Hiring new staff is an exciting time for employers and managers. However, it’s important to put yourself in the new hire’s shoes and understand how they might feel overwhelmed. There isn’t an exact science to the training process because it can vary so much from workplace to workplace, but we’ve asked some experienced higher-ups who have done their fair share of training to let us in on some of their secrets.
Check out the top tips on how to help new hires avoid feeling overwhelmed in their first weeks on the job.
Pace the Training
One of the worst things you can do for a new hire is to give them everything they need to know for the job up front. While it can be tempting to print out a massive packet of information and give it to them at the beginning of their training, it is often better to spread out the information you need them to know so it doesn’t feel quite so overwhelming.
“Information overload is a real thing for new hires,” says Max Schwartzapfel, CMO of Fighting For You. “You have to remember they’re dealing with more new experiences than what you’re telling them.
Their entire schedule is changing too so everything from the time they need to get up in the morning to what they can do after work and how long it takes to get everywhere is new too. Dropping all of the information in their laps on the first day can be pretty stressful. Instead, set some time aside each morning to go over the types of information you will cover that day and pace the training.”
Create an Itinerary
Building off of the idea of pacing the training, it can often be helpful for both the trainer and the trainee to have an itinerary. More often than not, your new hire will train with more than one person. Having an itinerary helps everyone involved. It lets the new hire know what they’ll be doing each day and gives a bit more stability to a day that otherwise may feel overwhelming.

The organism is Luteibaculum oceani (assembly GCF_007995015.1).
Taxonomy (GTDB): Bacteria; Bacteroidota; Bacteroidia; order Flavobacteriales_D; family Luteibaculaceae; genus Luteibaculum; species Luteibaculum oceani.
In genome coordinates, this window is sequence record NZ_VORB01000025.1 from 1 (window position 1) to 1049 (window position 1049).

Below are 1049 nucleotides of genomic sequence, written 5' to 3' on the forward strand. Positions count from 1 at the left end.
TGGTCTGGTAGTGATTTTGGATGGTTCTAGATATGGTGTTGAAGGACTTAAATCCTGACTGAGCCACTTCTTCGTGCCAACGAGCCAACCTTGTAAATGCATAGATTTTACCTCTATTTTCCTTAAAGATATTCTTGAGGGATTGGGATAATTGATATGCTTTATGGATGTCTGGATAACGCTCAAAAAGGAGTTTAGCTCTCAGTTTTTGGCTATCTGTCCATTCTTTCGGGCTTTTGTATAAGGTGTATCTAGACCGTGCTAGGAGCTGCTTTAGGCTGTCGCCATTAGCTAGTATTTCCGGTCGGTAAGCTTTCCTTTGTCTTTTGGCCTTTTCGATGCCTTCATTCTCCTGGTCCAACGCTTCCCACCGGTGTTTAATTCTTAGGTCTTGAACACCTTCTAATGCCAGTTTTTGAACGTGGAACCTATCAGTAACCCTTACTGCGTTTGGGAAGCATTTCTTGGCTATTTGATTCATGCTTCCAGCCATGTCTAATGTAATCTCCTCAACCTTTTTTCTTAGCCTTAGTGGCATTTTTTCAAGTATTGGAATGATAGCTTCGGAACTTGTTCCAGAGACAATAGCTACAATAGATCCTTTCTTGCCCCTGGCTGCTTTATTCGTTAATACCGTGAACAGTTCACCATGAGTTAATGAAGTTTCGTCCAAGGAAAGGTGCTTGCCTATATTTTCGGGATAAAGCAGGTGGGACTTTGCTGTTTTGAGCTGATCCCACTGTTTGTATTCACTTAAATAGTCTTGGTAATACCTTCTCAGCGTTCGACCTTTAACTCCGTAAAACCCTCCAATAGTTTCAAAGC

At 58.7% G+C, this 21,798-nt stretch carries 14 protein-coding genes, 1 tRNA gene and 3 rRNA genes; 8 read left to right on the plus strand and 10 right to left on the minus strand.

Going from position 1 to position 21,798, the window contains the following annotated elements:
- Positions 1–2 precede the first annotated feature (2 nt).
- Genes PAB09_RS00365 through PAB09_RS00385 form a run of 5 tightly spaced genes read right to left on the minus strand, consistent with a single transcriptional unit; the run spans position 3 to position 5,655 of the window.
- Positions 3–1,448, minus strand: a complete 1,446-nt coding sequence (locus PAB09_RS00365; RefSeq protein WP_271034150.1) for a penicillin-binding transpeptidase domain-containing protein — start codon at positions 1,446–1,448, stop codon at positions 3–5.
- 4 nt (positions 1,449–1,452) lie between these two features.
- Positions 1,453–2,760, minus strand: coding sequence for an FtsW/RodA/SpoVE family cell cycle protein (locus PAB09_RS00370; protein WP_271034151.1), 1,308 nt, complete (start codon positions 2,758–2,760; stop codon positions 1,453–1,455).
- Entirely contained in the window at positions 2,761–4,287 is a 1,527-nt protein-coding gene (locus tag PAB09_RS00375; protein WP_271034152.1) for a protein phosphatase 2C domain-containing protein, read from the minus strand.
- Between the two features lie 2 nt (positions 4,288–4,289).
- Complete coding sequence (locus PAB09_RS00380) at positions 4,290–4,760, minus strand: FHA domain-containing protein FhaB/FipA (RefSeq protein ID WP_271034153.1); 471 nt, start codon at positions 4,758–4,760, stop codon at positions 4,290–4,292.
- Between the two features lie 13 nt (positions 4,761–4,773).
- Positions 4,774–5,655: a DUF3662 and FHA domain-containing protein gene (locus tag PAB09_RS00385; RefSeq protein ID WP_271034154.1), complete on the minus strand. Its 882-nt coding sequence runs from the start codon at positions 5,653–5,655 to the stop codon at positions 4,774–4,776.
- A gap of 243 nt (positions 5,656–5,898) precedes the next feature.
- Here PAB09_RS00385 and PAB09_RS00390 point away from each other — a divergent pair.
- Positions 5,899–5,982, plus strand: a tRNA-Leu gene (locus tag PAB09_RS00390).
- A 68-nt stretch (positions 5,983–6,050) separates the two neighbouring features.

“Regardless of how long your training process is going to be, it helps to have an itinerary to give your staff an understanding of what’s going on,” says Vincent R. Chan, Chief Financial Officer of Christina. “It helps the new hire get a feel for the flow of the day and your other staff will understand what’s going on a bit better too.”
Ask Recent Hires for Advice
Who better to tell you what parts of the training and new hire process caused overwhelm than the people who just went through the process themselves? Ask your recent hires who have had some time to settle into their jobs to let you know what parts of their first weeks on the job caused them to feel overwhelmed.
“Your recent hires are a fantastic resource to ask about the current training procedures and their perception of the experience,” says Drew Sherman, Director of Marketing and Communications at RPM. “Not only will this be insightful for you, but it allows your new hires to feel a sense of value. You can ask your new hires to let you know immediately after training, but that question may actually provoke a feeling of overwhelm so waiting a few days or a week can be helpful too.
Break Down Job Components